However, if I really felt it to be in the client’s best interest (and not just to satisfy my curiosity) I would probably ask several questions about “grounded” and the “ground” in the hope that the client’s attention would go to the area of her feet. If it did I might ask:

And is there a difference between [mirror sides of feet touching the floor] and [mirror feet flat on the floor]?

Then I would decide if the client’s response was sufficiently salient to make continuing along this pathway potentially more valuable than choosing any other option (see Vectoring and Systemic Outcome Orientation). What I would definitely not do is push the idea if there was little interest from the client or something more salient emerges.

4. MA “My impression (to be tested) is that there is a relevant relationship between worrying and what she does with her feet and legs, and my hope would be that it would help her « grounding » by exploring this (presumed) relationship.”

I appreciate you clearly owning your own impressions and hopes. I agree that “grounded” is important for the client since she spontaneously refers to it at three different times in the sessions (lines 46, 68, 168 of the transcript). For me the question is: is the relationship ‘salient’ (i.e. not only is it “relevant” but is it more relevant than anything else the client might attend to)? Determining the relative relevance is, as you say, a conundrum. One that can never fully be solved where individuals are involved since we can never test two possible options independently. Once we have gone down one pathway we will have automatically ‘contaminated’ the result of going down the other path. It is always a minute-by-minute judgement. And rather than my internal process being some algorithmic decision-making, I suspect it is more a context-matching process (see Making Complex Decisions Rapidly).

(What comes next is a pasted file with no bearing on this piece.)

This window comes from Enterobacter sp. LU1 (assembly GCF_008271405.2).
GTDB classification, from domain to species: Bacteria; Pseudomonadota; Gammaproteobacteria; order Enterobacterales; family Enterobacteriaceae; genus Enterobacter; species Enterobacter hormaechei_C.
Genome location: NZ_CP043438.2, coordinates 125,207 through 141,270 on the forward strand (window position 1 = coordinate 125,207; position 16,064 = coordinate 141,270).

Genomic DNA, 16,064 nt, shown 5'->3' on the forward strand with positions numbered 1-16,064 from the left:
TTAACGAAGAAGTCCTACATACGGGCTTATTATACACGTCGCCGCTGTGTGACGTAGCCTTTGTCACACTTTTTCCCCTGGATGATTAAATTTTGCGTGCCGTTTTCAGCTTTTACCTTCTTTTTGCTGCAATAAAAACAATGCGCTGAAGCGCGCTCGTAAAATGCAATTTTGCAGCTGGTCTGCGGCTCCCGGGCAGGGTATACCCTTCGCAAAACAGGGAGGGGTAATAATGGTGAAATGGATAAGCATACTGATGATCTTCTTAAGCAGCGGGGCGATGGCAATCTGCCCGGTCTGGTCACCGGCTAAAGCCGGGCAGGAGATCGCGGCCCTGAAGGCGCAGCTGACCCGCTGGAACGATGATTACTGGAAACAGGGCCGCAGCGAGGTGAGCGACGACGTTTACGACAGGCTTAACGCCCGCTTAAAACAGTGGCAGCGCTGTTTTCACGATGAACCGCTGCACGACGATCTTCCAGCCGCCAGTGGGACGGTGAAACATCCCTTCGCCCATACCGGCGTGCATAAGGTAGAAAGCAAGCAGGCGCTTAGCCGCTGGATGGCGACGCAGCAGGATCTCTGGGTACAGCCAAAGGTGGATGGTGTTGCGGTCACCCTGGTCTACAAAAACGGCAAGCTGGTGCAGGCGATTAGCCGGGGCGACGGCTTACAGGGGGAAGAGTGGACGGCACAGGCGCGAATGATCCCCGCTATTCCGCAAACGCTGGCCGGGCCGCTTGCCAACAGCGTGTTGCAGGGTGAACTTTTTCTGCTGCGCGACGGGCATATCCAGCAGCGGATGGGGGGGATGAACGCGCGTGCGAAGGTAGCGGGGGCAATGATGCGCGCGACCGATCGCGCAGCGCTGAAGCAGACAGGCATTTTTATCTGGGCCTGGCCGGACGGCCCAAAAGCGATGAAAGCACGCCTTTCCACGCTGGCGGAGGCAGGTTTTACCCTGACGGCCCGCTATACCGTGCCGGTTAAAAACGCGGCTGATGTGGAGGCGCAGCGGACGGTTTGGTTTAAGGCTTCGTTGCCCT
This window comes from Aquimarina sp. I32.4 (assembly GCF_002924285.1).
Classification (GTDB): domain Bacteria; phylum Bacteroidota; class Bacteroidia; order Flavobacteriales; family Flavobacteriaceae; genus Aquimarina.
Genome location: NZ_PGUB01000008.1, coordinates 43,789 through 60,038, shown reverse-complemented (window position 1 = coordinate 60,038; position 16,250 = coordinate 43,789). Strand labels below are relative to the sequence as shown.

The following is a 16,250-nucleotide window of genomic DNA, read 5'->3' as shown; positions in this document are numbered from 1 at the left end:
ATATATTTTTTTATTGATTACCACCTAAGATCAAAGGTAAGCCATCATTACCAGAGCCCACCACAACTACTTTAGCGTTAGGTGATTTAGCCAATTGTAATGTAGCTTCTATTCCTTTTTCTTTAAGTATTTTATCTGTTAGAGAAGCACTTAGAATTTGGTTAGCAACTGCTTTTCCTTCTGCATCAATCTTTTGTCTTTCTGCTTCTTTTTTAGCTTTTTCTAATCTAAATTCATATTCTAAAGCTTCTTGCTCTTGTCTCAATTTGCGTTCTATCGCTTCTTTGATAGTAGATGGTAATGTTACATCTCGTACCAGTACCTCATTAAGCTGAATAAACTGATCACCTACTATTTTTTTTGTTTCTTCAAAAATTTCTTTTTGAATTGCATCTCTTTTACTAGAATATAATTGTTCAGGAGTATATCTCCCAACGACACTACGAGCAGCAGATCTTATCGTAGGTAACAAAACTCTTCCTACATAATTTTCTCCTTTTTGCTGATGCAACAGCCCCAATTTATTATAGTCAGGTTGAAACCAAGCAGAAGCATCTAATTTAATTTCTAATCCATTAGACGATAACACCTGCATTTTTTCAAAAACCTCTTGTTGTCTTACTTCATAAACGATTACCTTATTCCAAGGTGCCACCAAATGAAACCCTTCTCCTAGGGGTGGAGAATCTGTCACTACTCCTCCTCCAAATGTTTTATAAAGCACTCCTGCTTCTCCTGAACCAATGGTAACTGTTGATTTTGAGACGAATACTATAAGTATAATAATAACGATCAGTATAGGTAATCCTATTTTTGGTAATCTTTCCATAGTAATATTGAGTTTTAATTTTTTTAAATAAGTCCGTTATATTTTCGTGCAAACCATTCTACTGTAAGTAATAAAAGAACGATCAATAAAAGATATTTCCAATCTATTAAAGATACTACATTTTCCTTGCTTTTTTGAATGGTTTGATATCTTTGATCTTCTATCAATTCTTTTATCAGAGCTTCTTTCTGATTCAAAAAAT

A feature of clean approaches is their aim to stay close to verbal and nonverbal behaviour, and make choices which are largely based on the client’s information - what is said and done - with minimal interpretation. We take clients at their word (verbal and nonverbal "words"). I can tell from the comments of observers of our demonstrations that this is far from common. People think they are making minimal assumptions, but without training most people have a limited awareness of the degree to which they impose their models, opinions, intuitions, etc.

It’s worth remembering that no two facilitators would ever facilitate a client in the same way. Fortunately there is no need to. There are usually dozens, if not hundreds, of ways for the client to get value out of a session (clean or otherwise).

5. MA “But I guess we're not in « lite-land » anymore, then ?”

Probably not. One of Penny and my aims when designing the ‘lite’ version of Symbolic Modelling was for the process to imperceptibly morph during a session into more sophisticated ways of working with clients and their metaphors (see Stochastic Tinkering and What If There Is No Change?). Interestingly, the more we use the lite version the more we have made it the guiding template within which we work. Even when we segue into more complex ways of working cleanly, we continue to trust the lite template (including the PRO model) to guide our decisions.

Thanks for your input, Maarten.